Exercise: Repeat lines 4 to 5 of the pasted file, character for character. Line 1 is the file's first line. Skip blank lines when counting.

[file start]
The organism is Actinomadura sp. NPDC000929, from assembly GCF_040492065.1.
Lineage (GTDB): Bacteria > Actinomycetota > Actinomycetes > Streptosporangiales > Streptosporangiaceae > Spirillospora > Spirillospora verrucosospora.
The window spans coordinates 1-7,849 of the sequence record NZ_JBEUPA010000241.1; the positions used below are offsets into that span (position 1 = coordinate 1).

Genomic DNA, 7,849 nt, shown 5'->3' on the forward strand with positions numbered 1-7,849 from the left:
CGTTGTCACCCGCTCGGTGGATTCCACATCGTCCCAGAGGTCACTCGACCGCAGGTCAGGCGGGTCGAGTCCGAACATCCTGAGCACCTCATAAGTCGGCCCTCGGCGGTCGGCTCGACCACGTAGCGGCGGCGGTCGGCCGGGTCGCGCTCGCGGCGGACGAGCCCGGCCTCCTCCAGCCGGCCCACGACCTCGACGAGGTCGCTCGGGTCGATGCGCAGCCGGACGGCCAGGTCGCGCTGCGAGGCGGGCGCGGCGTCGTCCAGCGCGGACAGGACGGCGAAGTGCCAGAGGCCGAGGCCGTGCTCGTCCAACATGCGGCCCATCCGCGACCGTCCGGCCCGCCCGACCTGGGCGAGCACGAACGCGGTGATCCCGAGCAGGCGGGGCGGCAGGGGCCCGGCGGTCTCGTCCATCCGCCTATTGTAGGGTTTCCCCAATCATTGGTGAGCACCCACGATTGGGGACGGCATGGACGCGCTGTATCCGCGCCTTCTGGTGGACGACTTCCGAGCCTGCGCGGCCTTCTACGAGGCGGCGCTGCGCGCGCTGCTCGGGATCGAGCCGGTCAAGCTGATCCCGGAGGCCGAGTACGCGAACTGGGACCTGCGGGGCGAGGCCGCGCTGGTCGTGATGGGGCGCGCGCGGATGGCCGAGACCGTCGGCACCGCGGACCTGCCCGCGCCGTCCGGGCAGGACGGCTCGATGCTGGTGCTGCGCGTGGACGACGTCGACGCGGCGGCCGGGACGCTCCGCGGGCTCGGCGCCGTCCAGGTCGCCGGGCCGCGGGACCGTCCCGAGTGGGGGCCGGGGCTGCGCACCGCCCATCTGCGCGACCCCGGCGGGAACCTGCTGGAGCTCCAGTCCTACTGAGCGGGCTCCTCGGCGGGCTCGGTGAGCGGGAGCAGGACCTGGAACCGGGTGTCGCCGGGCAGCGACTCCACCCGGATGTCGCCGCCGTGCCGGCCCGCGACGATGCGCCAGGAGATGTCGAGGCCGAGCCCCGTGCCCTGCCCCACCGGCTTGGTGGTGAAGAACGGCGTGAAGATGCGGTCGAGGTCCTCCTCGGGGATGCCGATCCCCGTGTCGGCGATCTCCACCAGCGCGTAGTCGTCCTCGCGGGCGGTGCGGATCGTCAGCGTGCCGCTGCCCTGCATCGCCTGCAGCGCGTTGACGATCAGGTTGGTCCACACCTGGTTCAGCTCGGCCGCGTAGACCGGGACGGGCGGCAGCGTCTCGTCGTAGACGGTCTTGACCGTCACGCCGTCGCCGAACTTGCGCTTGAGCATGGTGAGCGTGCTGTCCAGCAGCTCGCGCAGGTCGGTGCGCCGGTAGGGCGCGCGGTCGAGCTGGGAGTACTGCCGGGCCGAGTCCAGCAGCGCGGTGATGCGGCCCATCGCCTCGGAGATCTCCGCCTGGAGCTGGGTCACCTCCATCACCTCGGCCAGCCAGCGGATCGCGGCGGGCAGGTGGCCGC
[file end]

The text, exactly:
Genomic DNA, 7,849 nt, shown 5'->3' on the forward strand with positions numbered 1-7,849 from the left:
CGTTGTCACCCGCTCGGTGGATTCCACATCGTCCCAGAGGTCACTCGACCGCAGGTCAGGCGGGTCGAGTCCGAACATCCTGAGCACCTCATAAGTCGGCCCTCGGCGGTCGGCTCGACCACGTAGCGGCGGCGGTCGGCCGGGTCGCGCTCGCGGCGGACGAGCCCGGCCTCCTCCAGCCGGCCCACGACCTCGACGAGGTCGCTCGGGTCGATGCGCAGCCGGACGGCCAGGTCGCGCTGCGAGGCGGGCGCGGCGTCGTCCAGCGCGGACAGGACGGCGAAGTGCCAGAGGCCGAGGCCGTGCTCGTCCAACATGCGGCCCATCCGCGACCGTCCGGCCCGCCCGACCTGGGCGAGCACGAACGCGGTGATCCCGAGCAGGCGGGGCGGCAGGGGCCCGGCGGTCTCGTCCATCCGCCTATTGTAGGGTTTCCCCAATCATTGGTGAGCACCCACGATTGGGGACGGCATGGACGCGCTGTATCCGCGCCTTCTGGTGGACGACTTCCGAGCCTGCGCGGCCTTCTACGAGGCGGCGCTGCGCGCGCTGCTCGGGATCGAGCCGGTCAAGCTGATCCCGGAGGCCGAGTACGCGAACTGGGACCTGCGGGGCGAGGCCGCGCTGGTCGTGATGGGGCGCGCGCGGATGGCCGAGACCGTCGGCACCGCGGACCTGCCCGCGCCGTCCGGGCAGGACGGCTCGATGCTGGTGCTGCGCGTGGACGACGTCGACGCGGCGGCCGGGACGCTCCGCGGGCTCGGCGCCGTCCAGGTCGCCGGGCCGCGGGACCGTCCCGAGTGGGGGCCGGGGCTGCGCACCGCCCATCTGCGCGACCCCGGCGGGAACCTGCTGGAGCTCCAGTCCTACTGAGCGGGCTCCTCGGCGGGCTCGGTGAGCGGGAGCAGGACCTGGAACCGGGTGTCGCCGGGCAGCGACTCCACCCGGATGTCGCCGCCGTGCCGGCCCGCGACGATGCGCCAGGAGATGTCGAGGCCGAGCCCCGTGCCCTGCCCCACCGGCTTGGTGGTGAAGAACGGCGTGAAGATGCGGTCGAGGTCCTCCTCGGGGATGCCGATCCCCGTGTCGGCGATCTCCACCAGCGCGTAGTCGTCCTCGCGGGCGGTGCGGATCGTCAGCGTGCCGCTGCCCTGCATCGCCTGCAGCGCGTTGACGATCAGGTTGGTCCACACCTGGTTCAGCTCGGCCGCGTAGACCGGGACGGGCGGCAGCGTCTCGTCGTAGACGGTCTTGACCGTCACGCCGTCGCCGAACTTGCGCTTGAGCATGGTGAGCGTGCTGTCCAGCAGCTCGCGCAGGTCGGTGCGCCGGTAGGGCGCGCGGTCGAGCTGGGAGTACTGCCGGGCCGAGTCCAGCAGCGCGGTGATGCGGCCCATCGCCTCGGAGATCTCCGCCTGGAGCTGGGTCACCTCCATCACCTCGGCCAGCCAGCGGATCGCGGCGGGCAGGTGGCCGC